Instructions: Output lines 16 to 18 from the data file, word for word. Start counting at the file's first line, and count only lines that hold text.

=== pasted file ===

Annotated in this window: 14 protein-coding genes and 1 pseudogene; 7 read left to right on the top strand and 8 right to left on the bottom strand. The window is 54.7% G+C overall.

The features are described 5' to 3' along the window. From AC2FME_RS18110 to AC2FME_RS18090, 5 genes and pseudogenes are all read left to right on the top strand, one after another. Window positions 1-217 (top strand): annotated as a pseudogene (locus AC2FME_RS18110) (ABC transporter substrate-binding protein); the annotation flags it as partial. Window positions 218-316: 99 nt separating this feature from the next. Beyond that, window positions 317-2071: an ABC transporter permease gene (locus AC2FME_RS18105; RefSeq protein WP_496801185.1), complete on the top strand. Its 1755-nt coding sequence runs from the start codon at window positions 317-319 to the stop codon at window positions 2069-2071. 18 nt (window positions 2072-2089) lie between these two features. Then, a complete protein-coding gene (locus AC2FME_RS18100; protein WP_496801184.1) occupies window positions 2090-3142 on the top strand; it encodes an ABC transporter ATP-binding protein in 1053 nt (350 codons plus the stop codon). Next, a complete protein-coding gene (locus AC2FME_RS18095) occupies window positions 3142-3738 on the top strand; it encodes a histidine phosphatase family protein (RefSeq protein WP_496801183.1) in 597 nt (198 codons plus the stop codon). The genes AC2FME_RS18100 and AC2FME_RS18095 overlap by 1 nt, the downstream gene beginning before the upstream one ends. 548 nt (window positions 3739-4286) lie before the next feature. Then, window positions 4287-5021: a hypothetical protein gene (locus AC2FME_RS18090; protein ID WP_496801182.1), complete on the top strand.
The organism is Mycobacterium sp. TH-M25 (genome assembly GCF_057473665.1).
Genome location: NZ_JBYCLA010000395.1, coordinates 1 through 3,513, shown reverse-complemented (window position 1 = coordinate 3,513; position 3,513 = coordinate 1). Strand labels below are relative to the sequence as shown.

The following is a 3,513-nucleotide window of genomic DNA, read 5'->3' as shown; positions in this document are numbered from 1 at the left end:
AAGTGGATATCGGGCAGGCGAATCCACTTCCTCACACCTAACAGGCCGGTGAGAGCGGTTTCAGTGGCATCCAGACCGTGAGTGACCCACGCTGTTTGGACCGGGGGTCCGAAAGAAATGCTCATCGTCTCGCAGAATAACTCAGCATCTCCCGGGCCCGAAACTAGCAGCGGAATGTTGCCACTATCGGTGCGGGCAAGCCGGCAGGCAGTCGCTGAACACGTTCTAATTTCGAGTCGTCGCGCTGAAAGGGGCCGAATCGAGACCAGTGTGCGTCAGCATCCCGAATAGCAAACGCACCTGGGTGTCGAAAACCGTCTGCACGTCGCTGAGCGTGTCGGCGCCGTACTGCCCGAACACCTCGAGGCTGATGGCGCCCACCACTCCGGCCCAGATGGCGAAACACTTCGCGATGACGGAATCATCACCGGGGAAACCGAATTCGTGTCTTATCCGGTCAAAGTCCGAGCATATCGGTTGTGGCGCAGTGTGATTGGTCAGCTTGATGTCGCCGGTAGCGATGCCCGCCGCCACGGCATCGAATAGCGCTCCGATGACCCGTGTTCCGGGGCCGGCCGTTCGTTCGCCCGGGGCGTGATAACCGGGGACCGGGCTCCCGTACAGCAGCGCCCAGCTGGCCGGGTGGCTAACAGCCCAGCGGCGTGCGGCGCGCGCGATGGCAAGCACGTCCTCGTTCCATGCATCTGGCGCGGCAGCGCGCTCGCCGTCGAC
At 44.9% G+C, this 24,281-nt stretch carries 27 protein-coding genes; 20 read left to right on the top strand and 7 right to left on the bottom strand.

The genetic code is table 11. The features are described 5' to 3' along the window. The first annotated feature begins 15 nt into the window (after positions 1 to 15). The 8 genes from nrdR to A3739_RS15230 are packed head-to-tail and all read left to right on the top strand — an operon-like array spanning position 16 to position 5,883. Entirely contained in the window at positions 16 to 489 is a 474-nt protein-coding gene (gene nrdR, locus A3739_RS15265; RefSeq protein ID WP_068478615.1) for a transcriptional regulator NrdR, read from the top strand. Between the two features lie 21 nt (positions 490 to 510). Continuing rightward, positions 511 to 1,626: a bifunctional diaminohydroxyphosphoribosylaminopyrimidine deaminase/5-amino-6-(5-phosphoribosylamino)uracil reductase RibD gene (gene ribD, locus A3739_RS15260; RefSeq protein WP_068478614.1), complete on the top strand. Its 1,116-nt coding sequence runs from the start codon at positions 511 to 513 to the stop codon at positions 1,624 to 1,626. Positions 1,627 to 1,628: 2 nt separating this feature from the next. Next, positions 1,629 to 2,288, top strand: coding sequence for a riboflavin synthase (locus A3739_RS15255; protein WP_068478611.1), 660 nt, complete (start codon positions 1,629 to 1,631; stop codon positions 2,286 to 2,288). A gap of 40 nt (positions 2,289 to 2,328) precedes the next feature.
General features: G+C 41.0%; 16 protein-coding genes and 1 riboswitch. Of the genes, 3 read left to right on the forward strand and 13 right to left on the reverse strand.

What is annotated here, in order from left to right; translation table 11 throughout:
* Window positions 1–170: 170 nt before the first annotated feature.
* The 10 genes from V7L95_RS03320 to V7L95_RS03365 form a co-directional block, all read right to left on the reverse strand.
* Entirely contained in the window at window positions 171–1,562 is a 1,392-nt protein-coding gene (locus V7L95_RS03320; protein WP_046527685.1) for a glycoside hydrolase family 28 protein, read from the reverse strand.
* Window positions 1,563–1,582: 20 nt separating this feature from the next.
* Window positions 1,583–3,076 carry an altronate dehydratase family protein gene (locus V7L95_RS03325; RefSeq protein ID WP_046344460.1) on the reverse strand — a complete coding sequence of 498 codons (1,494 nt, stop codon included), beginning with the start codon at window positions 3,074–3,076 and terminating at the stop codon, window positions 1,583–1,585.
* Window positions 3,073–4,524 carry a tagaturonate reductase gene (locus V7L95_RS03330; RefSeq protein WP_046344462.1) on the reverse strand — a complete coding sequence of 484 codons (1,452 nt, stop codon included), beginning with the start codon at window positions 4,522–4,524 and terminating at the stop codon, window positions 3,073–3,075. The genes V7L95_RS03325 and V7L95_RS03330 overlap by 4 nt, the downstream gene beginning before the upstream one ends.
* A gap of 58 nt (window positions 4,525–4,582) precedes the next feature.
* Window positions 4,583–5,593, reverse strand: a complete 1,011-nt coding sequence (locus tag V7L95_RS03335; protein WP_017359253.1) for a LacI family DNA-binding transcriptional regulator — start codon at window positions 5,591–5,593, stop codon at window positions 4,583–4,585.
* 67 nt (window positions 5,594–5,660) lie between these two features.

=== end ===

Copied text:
* Window positions 3,073–4,524 carry a tagaturonate reductase gene (locus V7L95_RS03330; RefSeq protein WP_046344462.1) on the reverse strand — a complete coding sequence of 484 codons (1,452 nt, stop codon included), beginning with the start codon at window positions 4,522–4,524 and terminating at the stop codon, window positions 3,073–3,075. The genes V7L95_RS03325 and V7L95_RS03330 overlap by 4 nt, the downstream gene beginning before the upstream one ends.
* A gap of 58 nt (window positions 4,525–4,582) precedes the next feature.
* Window positions 4,583–5,593, reverse strand: a complete 1,011-nt coding sequence (locus tag V7L95_RS03335; protein WP_017359253.1) for a LacI family DNA-binding transcriptional regulator — start codon at window positions 5,591–5,593, stop codon at window positions 4,583–4,585.